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Walk-In Coolers and Walk-In Freezers

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Manufacturers have been required to comply with the Department of Energy’s (DOE) energy conservation standards for walk-in coolers and walk-in freezers (walk-ins or WICF) since 2009. WICFs temporarily store refrigerated or frozen food or other perishable goods and are used primarily in the food service and food sales industry. Walk-in coolers operate above 32°F and at or below 55°F, and walk-in freezers operate at or below 32°F. WICFs covered by the regulations are enclosed storage spaces that can be walked into, have a total chilled storage area of less than 3,000 square feet, and do not include products designed and marketed exclusively for medical, scientific, or research purposes.

The current standard will save approximately 1.6 quads of energy and result in approximately $16 billion in energy bill savings for products shipped from 2009-2033. The standard will avoid about 85.8 million metric tons of carbon dioxide emissions, equivalent to the annual greenhouse gas emissions of about 16.8 million automobiles.


Recent Updates | Standards | Test Procedures | Waiver, Exception, and Exemption Information | Statutory Authority | Historical Information | Contact Information


Recent Updates

DOE published a notice of proposed rulemaking regarding energy conservation standards for walk-in coolers and walk-in freezers. 78 FR 55781 (September 11, 2013). For more information, please see the rulemaking webpage.


Standards for Walk-In Coolers and Walk-In Freezers

The following content summarizes the energy conservation standards for WICFs. The text is not an official reproduction of the Code of Federal Regulations and should not be used for legal research or citation. DOE is currently working to establish performance-based standards.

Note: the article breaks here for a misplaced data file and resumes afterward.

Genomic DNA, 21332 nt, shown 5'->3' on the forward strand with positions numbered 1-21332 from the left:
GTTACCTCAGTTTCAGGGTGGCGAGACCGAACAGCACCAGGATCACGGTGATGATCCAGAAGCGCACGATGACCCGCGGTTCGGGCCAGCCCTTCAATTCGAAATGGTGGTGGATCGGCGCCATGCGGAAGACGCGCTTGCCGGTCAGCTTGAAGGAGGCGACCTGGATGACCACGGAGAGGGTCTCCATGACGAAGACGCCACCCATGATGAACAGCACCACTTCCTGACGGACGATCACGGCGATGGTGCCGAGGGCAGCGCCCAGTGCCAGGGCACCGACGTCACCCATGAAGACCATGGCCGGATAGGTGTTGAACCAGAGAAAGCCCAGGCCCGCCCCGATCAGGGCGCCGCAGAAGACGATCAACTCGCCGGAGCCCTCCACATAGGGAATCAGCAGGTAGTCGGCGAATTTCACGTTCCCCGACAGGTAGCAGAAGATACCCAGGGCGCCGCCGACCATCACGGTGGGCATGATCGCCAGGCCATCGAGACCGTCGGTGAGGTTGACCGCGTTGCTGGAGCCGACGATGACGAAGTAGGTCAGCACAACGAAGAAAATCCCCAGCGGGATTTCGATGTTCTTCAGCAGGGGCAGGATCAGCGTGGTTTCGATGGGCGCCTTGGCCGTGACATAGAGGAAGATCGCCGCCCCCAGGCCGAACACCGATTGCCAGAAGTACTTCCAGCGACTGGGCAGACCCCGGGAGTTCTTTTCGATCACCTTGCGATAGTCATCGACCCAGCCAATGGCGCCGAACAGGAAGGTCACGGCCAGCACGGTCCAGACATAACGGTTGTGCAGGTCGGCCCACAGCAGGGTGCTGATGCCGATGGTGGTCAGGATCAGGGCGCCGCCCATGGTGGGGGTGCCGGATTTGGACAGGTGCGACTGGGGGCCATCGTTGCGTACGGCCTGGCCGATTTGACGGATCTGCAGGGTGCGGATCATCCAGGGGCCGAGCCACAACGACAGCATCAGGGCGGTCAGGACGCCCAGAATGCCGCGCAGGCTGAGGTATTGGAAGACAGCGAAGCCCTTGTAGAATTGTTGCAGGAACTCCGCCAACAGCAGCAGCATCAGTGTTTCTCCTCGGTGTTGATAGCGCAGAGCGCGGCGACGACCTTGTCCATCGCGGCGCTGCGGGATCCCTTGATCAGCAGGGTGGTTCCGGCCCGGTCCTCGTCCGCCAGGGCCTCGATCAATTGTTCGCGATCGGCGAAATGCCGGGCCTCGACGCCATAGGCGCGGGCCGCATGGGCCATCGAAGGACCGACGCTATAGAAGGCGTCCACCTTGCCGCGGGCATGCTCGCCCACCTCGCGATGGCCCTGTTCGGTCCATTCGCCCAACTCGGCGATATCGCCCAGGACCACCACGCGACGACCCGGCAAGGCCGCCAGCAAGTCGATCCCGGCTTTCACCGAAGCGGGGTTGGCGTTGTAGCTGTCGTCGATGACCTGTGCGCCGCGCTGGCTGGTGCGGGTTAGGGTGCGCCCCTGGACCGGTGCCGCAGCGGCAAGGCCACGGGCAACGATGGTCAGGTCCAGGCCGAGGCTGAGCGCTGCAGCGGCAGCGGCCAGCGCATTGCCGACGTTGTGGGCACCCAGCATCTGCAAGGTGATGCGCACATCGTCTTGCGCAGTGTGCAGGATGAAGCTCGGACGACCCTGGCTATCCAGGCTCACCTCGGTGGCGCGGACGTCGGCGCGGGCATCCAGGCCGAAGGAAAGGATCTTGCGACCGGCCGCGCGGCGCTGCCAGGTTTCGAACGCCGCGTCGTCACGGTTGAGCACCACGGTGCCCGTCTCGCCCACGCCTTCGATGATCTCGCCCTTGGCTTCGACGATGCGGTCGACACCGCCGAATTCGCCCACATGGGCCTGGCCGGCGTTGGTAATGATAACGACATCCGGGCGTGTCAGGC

Current Standard

Walk-in coolers and walk-in freezers manufactured and distributed in commerce, as defined by 42 U.S.C. 6291(16), on or after January 1, 2009 must be assembled from components that meet the energy conservation standards specified in the Code of Federal Regulations, 10 CFR 431.306. This information is also available in the Electronic Code of Federal Regulations.

To submit questions related to the implementation of the current standard, visit the Guidance and Frequently Asked Questions page.

Test Procedure for Walk-In Coolers and Walk-In Freezers

Current Test Procedure

To determine compliance with DOE standards, manufacturers must follow the test procedures specified at 10 CFR 431.304 for walk-in coolers and walk-in freezers. These are also in the Electronic Code of Federal Regulations.

On October 21, 2011, DOE published a notice clarifying the test procedure compliance date, as well as other matters.

To submit questions related to the implementation of this test procedure, visit the Guidance and Frequently Asked Questions page.

Waivers, Exceptions, and Exemptions

Waivers

Test procedure waivers have not been issued for walk-in coolers and walk-in freezers.

For information about obtaining test procedure waivers, see 10 CFR section 431 subpart V.

Exceptions

DOE's Office of Hearings and Appeals has not authorized exception relief for walk-in coolers and walk-in freezers.

For information about obtaining exception relief, see 10 CFR part 1003.

State Exemptions to Federal Preemption

DOE has not exempted any states from these energy conservation standards. States may petition DOE to exempt a state regulation from preemption by the federal energy conservation standard. States may also petition DOE to withdraw such exemptions. For details, see 10 CFR 431 subpart W.

Statutory Authority

The current energy conservation standards for commercial refrigeration equipment are mandated by Part A–1, the "Certain Industrial Equipment" of Title III of EPCA, as amended. (42 U.S.C. 6311–6317 ). This equipment is treated as covered equipment under Part A-1. (42 U.S.C. 6311(G))

Historical Information

The Energy Policy and Conservation Act of 2007 (EPCA), as amended by the Energy Independence and Security Act of 2007, prescribed energy conservation standards and test procedures for walk-in coolers and walk-in freezers, which became effective on January 1, 2009.

EPCA directed DOE to publish test procedures to measure the energy use of walk-in coolers and walk-in freezers. DOE conducted a rulemaking and published the test procedures on April 15, 2011, with a correction notice published on June 9, 2011.

EPCA also directed DOE to publish performance-based energy conservation standards for walk-in coolers and walk-in freezers.

Helpful Links and Contact Information

Helpful Links

Find tips and guidance for making your home, workplace, or vehicle more energy efficient visit EnergySaver.gov.

Contact information

For more information related to the regulation of this product, please email:


walk-in_coolers_and_walk-in_freezers@ee.doe.gov